“Russia today has changed a lot,” Kremlin spokesman Dmitry S. Peskov said at a news conference on Monday. “Russian society is much more integrated.”

The Kremlin faces multiple security challenges as the Ukraine war enters its third year. Russia’s Foreign Ministry on Monday claimed U.S. responsibility for another deadly incident on Sunday, an explosion on a beach in the Russian-occupied Crimean peninsula that officials said killed four people, including two children, and hospitalized 82 others.

Russia said the incident occurred after Ukraine fired a U.S.-supplied long-range missile at the Crimean peninsula, which was intercepted and exploded in the air. The State Department summoned the U.S. ambassador to Moscow on Monday, saying there was “no doubt about U.S. involvement in this evil crime.”

Mykhailo Podolyakh, a senior adviser to the President of Ukraine, Explained Crimea is a legitimate target, and “Russia is cynically using its own civilians to cover up hundreds” of military installations.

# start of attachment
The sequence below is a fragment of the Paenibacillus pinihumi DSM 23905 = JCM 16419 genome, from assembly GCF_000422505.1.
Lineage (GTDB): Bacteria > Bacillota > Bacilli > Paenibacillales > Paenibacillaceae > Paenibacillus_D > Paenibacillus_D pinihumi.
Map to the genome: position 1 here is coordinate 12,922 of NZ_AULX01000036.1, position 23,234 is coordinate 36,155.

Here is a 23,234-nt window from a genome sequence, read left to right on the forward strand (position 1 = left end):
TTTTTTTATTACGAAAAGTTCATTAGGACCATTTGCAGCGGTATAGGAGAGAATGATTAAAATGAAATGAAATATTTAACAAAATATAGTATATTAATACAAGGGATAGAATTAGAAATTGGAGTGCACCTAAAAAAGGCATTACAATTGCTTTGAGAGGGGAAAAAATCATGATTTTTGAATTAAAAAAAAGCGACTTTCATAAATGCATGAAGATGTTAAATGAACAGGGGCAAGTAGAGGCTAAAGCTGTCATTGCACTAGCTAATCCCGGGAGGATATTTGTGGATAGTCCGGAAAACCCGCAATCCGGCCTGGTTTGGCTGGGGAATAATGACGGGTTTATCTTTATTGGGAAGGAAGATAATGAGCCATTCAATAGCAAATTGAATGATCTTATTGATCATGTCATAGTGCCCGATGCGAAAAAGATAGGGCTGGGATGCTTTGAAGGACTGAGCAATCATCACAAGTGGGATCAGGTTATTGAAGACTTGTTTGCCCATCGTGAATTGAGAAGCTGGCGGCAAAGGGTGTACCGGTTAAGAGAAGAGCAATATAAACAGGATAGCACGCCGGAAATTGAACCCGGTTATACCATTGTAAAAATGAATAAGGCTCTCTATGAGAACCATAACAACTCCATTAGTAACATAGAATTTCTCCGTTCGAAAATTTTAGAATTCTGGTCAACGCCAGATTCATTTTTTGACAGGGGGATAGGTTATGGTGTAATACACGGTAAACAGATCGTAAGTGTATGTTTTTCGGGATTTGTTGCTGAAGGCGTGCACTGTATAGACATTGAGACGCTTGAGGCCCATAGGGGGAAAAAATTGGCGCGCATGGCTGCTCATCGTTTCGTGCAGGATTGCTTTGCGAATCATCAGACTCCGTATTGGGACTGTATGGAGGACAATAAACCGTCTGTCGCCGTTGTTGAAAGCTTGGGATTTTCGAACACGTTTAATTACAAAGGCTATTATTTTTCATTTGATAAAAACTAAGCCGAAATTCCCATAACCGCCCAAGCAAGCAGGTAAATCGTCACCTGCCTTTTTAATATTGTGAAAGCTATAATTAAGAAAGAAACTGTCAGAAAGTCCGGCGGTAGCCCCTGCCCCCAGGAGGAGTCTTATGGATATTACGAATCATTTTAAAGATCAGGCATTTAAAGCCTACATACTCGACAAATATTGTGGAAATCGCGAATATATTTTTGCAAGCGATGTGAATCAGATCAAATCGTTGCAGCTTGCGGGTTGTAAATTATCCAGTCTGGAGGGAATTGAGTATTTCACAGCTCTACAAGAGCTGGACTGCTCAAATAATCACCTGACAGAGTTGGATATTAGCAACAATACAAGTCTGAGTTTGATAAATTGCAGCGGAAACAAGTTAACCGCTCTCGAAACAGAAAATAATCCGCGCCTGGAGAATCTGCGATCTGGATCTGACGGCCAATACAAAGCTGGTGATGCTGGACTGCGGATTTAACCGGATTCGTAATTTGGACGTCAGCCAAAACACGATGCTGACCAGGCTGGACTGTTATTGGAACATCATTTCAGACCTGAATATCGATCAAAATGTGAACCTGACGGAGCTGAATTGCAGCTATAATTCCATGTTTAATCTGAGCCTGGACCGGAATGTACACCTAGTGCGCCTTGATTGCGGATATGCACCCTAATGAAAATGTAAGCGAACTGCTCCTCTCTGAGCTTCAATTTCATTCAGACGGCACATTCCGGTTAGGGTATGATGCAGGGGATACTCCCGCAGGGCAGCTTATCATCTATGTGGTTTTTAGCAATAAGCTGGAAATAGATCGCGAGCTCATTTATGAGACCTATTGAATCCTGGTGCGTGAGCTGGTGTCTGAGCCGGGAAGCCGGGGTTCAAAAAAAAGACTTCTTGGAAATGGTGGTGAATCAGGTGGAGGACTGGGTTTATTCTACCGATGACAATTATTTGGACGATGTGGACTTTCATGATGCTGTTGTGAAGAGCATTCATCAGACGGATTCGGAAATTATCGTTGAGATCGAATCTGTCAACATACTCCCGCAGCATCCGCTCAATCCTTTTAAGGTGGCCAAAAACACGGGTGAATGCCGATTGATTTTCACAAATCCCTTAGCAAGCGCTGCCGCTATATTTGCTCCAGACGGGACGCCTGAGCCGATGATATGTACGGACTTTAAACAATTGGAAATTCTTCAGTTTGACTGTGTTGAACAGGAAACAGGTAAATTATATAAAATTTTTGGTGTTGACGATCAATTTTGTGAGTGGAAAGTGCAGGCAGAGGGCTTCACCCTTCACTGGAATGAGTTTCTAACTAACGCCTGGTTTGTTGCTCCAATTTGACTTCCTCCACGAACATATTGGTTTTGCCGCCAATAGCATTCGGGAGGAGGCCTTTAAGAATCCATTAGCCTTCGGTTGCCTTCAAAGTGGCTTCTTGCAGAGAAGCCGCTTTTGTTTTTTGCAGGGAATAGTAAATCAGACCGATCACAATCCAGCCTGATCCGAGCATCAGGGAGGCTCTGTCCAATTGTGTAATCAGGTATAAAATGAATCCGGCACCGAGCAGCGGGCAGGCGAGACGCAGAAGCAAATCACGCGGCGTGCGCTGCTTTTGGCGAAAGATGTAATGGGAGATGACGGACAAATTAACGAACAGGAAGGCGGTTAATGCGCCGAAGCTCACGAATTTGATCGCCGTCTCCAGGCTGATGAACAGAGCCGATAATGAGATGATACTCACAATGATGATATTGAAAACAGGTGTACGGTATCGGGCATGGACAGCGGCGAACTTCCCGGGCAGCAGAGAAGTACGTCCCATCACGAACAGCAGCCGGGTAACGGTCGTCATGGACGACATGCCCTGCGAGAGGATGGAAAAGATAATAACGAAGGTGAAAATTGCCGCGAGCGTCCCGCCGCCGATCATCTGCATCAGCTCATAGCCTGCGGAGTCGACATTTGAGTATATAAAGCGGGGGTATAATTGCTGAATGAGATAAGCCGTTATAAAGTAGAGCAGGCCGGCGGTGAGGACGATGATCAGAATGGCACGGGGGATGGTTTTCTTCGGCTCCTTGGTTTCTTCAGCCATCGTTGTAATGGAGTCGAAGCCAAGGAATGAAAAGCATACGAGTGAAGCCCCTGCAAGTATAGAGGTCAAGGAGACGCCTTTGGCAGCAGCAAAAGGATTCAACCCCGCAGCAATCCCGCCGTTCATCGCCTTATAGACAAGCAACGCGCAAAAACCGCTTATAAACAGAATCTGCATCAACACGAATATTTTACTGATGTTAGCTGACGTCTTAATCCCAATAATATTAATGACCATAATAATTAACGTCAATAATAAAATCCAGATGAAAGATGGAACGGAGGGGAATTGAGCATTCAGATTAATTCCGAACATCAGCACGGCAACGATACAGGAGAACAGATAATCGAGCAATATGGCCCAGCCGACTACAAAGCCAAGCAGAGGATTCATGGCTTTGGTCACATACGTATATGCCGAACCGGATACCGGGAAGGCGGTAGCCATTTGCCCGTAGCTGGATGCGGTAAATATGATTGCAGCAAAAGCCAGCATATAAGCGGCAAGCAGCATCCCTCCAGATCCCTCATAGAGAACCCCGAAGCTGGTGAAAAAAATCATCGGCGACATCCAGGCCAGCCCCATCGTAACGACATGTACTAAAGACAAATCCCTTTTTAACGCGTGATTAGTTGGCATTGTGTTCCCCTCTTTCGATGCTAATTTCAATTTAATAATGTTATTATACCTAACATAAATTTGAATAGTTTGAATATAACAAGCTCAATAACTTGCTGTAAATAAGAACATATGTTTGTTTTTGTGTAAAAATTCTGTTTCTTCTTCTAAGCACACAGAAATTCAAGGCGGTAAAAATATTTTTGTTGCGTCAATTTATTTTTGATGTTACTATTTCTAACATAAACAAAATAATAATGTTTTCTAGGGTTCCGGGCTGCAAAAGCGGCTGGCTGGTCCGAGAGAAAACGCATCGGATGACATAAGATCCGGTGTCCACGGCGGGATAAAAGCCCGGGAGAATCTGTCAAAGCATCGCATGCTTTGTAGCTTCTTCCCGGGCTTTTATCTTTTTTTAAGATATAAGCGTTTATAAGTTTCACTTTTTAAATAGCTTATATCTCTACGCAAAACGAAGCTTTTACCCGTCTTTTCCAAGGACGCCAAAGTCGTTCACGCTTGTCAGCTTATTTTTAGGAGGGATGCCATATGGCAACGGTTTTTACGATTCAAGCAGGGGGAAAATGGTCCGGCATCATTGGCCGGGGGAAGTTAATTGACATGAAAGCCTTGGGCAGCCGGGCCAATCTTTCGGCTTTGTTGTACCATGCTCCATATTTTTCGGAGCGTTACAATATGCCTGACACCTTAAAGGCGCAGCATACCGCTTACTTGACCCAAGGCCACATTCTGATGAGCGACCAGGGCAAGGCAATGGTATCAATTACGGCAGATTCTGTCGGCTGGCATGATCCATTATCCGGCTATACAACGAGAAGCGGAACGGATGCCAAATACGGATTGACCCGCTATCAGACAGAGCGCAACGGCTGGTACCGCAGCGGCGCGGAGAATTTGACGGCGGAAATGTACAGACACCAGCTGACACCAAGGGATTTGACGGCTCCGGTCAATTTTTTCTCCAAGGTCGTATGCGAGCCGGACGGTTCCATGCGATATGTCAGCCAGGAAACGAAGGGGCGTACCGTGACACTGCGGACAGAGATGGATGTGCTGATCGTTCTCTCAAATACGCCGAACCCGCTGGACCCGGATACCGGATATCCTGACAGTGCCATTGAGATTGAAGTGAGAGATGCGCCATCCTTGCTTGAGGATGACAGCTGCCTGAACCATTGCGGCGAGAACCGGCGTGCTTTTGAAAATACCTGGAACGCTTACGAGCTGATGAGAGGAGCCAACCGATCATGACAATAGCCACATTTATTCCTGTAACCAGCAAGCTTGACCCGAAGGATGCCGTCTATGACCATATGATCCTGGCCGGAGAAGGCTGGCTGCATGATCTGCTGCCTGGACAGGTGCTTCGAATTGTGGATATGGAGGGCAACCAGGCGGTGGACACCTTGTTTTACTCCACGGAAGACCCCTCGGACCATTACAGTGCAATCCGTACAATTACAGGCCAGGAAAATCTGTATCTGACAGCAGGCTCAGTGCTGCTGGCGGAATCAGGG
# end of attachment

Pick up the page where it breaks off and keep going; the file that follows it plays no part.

Pentagon spokesman Maj. Gen. Pat Ryder declined to answer questions about the strikes, saying those should be directed to Ukraine. “Ukraine makes its own decisions regarding operations and targets,” he told reporters.

The Crimean explosion was an embarrassment for the Kremlin and highlighted its inability to protect civilians – many of them Russian holidaymakers – in a conflict zone that Putin has touted as a full part of Russia.